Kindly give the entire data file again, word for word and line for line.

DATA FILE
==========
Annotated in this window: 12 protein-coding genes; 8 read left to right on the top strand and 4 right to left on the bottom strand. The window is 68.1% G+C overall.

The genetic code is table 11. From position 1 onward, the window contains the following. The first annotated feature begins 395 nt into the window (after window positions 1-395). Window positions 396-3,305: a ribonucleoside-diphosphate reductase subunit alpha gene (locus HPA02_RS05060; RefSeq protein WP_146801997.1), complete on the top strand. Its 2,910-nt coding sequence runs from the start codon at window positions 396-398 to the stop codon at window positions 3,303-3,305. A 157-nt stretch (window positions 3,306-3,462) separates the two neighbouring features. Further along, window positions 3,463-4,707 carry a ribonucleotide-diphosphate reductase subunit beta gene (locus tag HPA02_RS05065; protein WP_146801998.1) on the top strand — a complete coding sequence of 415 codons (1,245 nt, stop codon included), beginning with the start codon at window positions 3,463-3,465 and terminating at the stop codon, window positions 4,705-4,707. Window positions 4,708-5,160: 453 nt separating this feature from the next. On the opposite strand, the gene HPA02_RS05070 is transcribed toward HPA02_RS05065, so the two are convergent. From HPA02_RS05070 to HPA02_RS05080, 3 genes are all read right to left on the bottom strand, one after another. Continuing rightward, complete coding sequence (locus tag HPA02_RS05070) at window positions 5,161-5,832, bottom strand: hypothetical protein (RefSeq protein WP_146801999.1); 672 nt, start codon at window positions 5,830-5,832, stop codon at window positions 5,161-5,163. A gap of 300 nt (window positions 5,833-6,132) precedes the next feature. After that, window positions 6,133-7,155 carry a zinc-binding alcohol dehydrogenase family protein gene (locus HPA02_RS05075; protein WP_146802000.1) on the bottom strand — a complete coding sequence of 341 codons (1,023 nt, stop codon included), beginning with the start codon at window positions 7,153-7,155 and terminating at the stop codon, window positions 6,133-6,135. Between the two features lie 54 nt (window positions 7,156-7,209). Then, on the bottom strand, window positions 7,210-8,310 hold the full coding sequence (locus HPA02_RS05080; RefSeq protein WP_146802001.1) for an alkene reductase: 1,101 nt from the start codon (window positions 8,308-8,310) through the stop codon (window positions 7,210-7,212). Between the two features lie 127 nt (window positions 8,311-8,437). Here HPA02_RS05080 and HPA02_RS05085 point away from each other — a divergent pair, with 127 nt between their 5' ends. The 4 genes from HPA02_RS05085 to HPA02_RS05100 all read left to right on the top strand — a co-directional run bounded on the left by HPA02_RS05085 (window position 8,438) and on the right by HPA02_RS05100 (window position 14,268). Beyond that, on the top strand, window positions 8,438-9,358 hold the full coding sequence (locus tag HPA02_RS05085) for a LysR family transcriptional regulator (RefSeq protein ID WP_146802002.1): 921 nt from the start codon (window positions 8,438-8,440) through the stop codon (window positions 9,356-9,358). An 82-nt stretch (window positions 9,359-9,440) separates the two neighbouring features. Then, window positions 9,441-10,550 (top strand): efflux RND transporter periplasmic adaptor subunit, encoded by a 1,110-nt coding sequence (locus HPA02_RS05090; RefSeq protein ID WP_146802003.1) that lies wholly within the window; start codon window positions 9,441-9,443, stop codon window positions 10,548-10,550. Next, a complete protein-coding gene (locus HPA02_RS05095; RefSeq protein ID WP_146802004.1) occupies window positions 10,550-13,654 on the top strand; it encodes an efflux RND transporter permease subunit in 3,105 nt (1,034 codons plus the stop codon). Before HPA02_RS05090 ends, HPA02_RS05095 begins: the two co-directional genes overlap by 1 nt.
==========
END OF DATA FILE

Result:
Annotated in this window: 12 protein-coding genes; 8 read left to right on the top strand and 4 right to left on the bottom strand. The window is 68.1% G+C overall.

The genetic code is table 11. From position 1 onward, the window contains the following. The first annotated feature begins 395 nt into the window (after window positions 1-395). Window positions 396-3,305: a ribonucleoside-diphosphate reductase subunit alpha gene (locus HPA02_RS05060; RefSeq protein WP_146801997.1), complete on the top strand. Its 2,910-nt coding sequence runs from the start codon at window positions 396-398 to the stop codon at window positions 3,303-3,305. A 157-nt stretch (window positions 3,306-3,462) separates the two neighbouring features. Further along, window positions 3,463-4,707 carry a ribonucleotide-diphosphate reductase subunit beta gene (locus tag HPA02_RS05065; protein WP_146801998.1) on the top strand — a complete coding sequence of 415 codons (1,245 nt, stop codon included), beginning with the start codon at window positions 3,463-3,465 and terminating at the stop codon, window positions 4,705-4,707. Window positions 4,708-5,160: 453 nt separating this feature from the next. On the opposite strand, the gene HPA02_RS05070 is transcribed toward HPA02_RS05065, so the two are convergent. From HPA02_RS05070 to HPA02_RS05080, 3 genes are all read right to left on the bottom strand, one after another. Continuing rightward, complete coding sequence (locus tag HPA02_RS05070) at window positions 5,161-5,832, bottom strand: hypothetical protein (RefSeq protein WP_146801999.1); 672 nt, start codon at window positions 5,830-5,832, stop codon at window positions 5,161-5,163. A gap of 300 nt (window positions 5,833-6,132) precedes the next feature. After that, window positions 6,133-7,155 carry a zinc-binding alcohol dehydrogenase family protein gene (locus HPA02_RS05075; protein WP_146802000.1) on the bottom strand — a complete coding sequence of 341 codons (1,023 nt, stop codon included), beginning with the start codon at window positions 7,153-7,155 and terminating at the stop codon, window positions 6,133-6,135. Between the two features lie 54 nt (window positions 7,156-7,209). Then, on the bottom strand, window positions 7,210-8,310 hold the full coding sequence (locus HPA02_RS05080; RefSeq protein WP_146802001.1) for an alkene reductase: 1,101 nt from the start codon (window positions 8,308-8,310) through the stop codon (window positions 7,210-7,212). Between the two features lie 127 nt (window positions 8,311-8,437). Here HPA02_RS05080 and HPA02_RS05085 point away from each other — a divergent pair, with 127 nt between their 5' ends. The 4 genes from HPA02_RS05085 to HPA02_RS05100 all read left to right on the top strand — a co-directional run bounded on the left by HPA02_RS05085 (window position 8,438) and on the right by HPA02_RS05100 (window position 14,268). Beyond that, on the top strand, window positions 8,438-9,358 hold the full coding sequence (locus tag HPA02_RS05085) for a LysR family transcriptional regulator (RefSeq protein ID WP_146802002.1): 921 nt from the start codon (window positions 8,438-8,440) through the stop codon (window positions 9,356-9,358). An 82-nt stretch (window positions 9,359-9,440) separates the two neighbouring features. Then, window positions 9,441-10,550 (top strand): efflux RND transporter periplasmic adaptor subunit, encoded by a 1,110-nt coding sequence (locus HPA02_RS05090; RefSeq protein ID WP_146802003.1) that lies wholly within the window; start codon window positions 9,441-9,443, stop codon window positions 10,548-10,550. Next, a complete protein-coding gene (locus HPA02_RS05095; RefSeq protein ID WP_146802004.1) occupies window positions 10,550-13,654 on the top strand; it encodes an efflux RND transporter permease subunit in 3,105 nt (1,034 codons plus the stop codon). Before HPA02_RS05090 ends, HPA02_RS05095 begins: the two co-directional genes overlap by 1 nt.